Thinking of security differently
But it also made me stop to think and raise a red flag about the way security in Yemen is being managed.
Let me give you an example:
On the same day and just a few hours before the terrorist attack. I had a meeting in an office with very tight security. I was trying to explain who I was and the purpose of my visit to a security guard in his thirties at the gate when he grabbed the paper I was holding in my hand.
I now know how bulls feel when they see red – (although it turns out they are color blind) – as I snatched the paper back and started shouting at him.
“How dare you take that paper from my hand like that? You have the right to ask for an ID or search my bag but you have no right to just grab anything in reach!!”
“Calm down lady, I can’t even read!”
At that point I wasn’t sure whether to laugh or cry. The anger ceased immediately and the commotion had caused someone from inside to quickly come out and save the situation by whisking me in despite this guard’s complaining and hesitation.
They had informed him I had a meeting and my name had already been given but for some reason it failed to reach him. In order to save his bruised ego, he asked to search my bag, which I allowed him do, and I then went off to my meeting.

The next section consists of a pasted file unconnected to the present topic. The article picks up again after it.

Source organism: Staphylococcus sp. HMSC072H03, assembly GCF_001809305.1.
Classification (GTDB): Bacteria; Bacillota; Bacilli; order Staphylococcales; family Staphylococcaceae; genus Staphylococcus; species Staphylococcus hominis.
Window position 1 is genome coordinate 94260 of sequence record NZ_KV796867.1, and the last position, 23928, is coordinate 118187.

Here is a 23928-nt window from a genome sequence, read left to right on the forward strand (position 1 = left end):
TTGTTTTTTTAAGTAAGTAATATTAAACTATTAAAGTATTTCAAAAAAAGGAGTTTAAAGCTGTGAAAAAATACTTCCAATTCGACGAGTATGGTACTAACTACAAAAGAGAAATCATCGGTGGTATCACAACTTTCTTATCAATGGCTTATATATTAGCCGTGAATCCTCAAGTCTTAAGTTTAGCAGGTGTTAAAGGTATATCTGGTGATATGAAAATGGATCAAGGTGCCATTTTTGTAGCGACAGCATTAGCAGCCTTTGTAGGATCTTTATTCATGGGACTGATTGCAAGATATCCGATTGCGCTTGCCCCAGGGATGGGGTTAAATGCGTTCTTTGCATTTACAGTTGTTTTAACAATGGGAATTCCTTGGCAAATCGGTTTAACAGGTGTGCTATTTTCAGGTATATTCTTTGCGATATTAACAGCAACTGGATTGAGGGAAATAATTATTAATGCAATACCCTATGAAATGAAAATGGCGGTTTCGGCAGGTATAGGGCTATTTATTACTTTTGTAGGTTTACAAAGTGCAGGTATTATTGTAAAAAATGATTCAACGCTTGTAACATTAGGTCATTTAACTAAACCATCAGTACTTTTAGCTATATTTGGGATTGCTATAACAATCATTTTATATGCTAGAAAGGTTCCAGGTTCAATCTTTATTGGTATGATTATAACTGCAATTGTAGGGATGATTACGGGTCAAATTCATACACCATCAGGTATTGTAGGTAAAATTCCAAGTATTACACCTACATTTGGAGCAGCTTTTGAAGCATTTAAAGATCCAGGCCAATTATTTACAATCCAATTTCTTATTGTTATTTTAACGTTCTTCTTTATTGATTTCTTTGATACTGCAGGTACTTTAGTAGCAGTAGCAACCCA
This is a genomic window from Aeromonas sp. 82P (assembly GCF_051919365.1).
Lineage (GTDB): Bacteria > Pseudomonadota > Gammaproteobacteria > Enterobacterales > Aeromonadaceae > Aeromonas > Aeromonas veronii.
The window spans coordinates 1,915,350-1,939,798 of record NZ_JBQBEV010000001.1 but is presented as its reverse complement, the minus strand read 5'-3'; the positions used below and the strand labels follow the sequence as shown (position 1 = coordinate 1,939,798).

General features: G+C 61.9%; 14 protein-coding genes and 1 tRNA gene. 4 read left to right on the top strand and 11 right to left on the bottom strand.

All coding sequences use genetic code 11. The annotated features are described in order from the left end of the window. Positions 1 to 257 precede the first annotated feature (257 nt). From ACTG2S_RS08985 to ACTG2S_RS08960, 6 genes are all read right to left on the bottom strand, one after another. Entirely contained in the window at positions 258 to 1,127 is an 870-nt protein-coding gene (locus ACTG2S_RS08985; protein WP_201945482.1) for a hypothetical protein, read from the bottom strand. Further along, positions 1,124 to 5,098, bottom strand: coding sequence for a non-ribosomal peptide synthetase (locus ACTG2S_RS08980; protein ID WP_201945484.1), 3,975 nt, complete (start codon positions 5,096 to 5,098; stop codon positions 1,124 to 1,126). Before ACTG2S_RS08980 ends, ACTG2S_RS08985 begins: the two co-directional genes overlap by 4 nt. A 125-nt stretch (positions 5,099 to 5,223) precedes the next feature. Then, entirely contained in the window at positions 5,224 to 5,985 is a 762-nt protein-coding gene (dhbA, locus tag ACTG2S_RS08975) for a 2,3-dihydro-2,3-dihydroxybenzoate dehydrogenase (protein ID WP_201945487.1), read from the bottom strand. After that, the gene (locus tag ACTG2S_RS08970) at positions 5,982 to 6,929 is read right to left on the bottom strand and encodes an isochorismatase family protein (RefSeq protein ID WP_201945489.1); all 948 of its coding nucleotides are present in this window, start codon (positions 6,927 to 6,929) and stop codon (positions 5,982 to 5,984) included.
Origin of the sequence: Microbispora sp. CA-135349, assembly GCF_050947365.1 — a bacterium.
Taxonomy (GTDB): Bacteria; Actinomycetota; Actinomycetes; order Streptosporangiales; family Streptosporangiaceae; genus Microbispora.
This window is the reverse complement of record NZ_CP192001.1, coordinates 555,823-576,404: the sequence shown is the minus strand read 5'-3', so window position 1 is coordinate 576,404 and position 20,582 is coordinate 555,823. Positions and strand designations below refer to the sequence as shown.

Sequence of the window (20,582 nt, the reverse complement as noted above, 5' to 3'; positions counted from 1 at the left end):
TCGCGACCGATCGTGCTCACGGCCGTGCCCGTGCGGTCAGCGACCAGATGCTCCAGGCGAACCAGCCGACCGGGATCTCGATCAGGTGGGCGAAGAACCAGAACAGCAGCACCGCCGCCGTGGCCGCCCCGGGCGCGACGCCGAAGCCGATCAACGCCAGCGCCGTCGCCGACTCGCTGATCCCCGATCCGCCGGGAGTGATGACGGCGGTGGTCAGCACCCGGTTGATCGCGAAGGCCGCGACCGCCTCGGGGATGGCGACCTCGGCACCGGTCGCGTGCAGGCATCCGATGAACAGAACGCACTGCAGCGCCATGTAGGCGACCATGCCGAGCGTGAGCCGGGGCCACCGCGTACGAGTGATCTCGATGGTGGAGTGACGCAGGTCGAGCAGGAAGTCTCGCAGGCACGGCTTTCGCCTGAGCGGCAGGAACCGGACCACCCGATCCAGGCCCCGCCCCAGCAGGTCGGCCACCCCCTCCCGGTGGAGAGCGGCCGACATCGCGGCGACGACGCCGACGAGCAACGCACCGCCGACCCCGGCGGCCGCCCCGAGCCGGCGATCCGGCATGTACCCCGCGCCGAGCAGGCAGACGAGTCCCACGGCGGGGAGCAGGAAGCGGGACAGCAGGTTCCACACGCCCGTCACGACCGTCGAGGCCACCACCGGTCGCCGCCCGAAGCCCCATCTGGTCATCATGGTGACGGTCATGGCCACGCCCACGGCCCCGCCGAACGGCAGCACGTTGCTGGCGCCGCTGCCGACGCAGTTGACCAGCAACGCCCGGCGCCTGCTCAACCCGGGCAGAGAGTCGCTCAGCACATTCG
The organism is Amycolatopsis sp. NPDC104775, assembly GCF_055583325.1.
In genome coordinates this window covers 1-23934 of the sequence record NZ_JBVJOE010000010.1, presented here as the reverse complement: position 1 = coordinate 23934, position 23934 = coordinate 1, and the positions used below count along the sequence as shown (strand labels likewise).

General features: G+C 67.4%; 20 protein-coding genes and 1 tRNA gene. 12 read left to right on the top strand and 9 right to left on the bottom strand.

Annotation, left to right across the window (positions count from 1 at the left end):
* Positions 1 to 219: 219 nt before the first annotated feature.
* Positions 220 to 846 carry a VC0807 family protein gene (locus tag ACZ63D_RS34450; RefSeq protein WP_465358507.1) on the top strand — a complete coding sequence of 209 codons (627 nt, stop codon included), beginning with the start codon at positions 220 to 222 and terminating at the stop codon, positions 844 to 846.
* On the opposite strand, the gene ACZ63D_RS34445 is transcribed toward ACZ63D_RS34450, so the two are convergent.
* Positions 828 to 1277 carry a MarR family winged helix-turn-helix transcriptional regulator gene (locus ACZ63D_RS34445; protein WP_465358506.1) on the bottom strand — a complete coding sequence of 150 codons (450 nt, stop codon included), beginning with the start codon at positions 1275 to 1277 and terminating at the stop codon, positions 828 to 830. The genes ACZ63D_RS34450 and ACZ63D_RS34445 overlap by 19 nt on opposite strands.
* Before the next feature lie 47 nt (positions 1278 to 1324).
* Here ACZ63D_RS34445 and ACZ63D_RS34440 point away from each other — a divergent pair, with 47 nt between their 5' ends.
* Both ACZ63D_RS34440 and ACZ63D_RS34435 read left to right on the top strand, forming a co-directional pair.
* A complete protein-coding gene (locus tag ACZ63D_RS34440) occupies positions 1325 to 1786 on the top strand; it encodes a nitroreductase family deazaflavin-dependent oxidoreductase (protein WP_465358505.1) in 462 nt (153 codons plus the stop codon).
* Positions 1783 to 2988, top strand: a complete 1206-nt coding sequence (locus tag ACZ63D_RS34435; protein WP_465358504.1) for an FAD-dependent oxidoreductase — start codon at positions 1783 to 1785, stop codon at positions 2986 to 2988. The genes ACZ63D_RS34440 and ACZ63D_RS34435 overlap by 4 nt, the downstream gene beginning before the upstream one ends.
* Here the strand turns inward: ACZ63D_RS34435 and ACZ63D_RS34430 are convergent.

There are three ways the unity parade suicide bomber could have infiltrated the group of Central Security soldiers: One is while they were still at their base, the second is while they were on their way to the parade and the third is joining them when they were already there.
We know now that there were security measures locking down the parade area for two days prior to the parade. We also know that each group was a specific number of soldiers, who when lined up, formed a perfect square. This means that the bomber and his accomplices, - our sources indicate there were three of them, two currently being interrogated with the third being the main bomber, now in pieces - must have been on the list from the beginning.
This means they are either Central Security soldiers who’ve turned against the state, or simply men who managed to get on the list prior to the parade. In Yemen it is extremely easy to buy any military uniform, especially for the lower ranks. We have previously published an entire story in the Yemen Times about how anyone can go and buy military clothing, including jackets, pants or other needed items.
In the story we also discovered that relatives or siblings wear each others’ clothes, so a civilian could have borrowed his brother’s uniform if he had wanted to.
Access to the uniform is not a problem, and access to the list could be as easy as signing up for a volunteer group, especially considering many security guards and soldiers can’t read.
No matter how long we fight terrorism by attacking Al-Qaeda hideouts or allowing US drone strikes, Yemen will never be safe. As long as our security forces lack high standards, what’s the point in thinking they can protect us? They may have the best intentions, but in the war we are fighting today against terrorism we need to rethink our state’s attitude towards security personnel and recruitment criteria.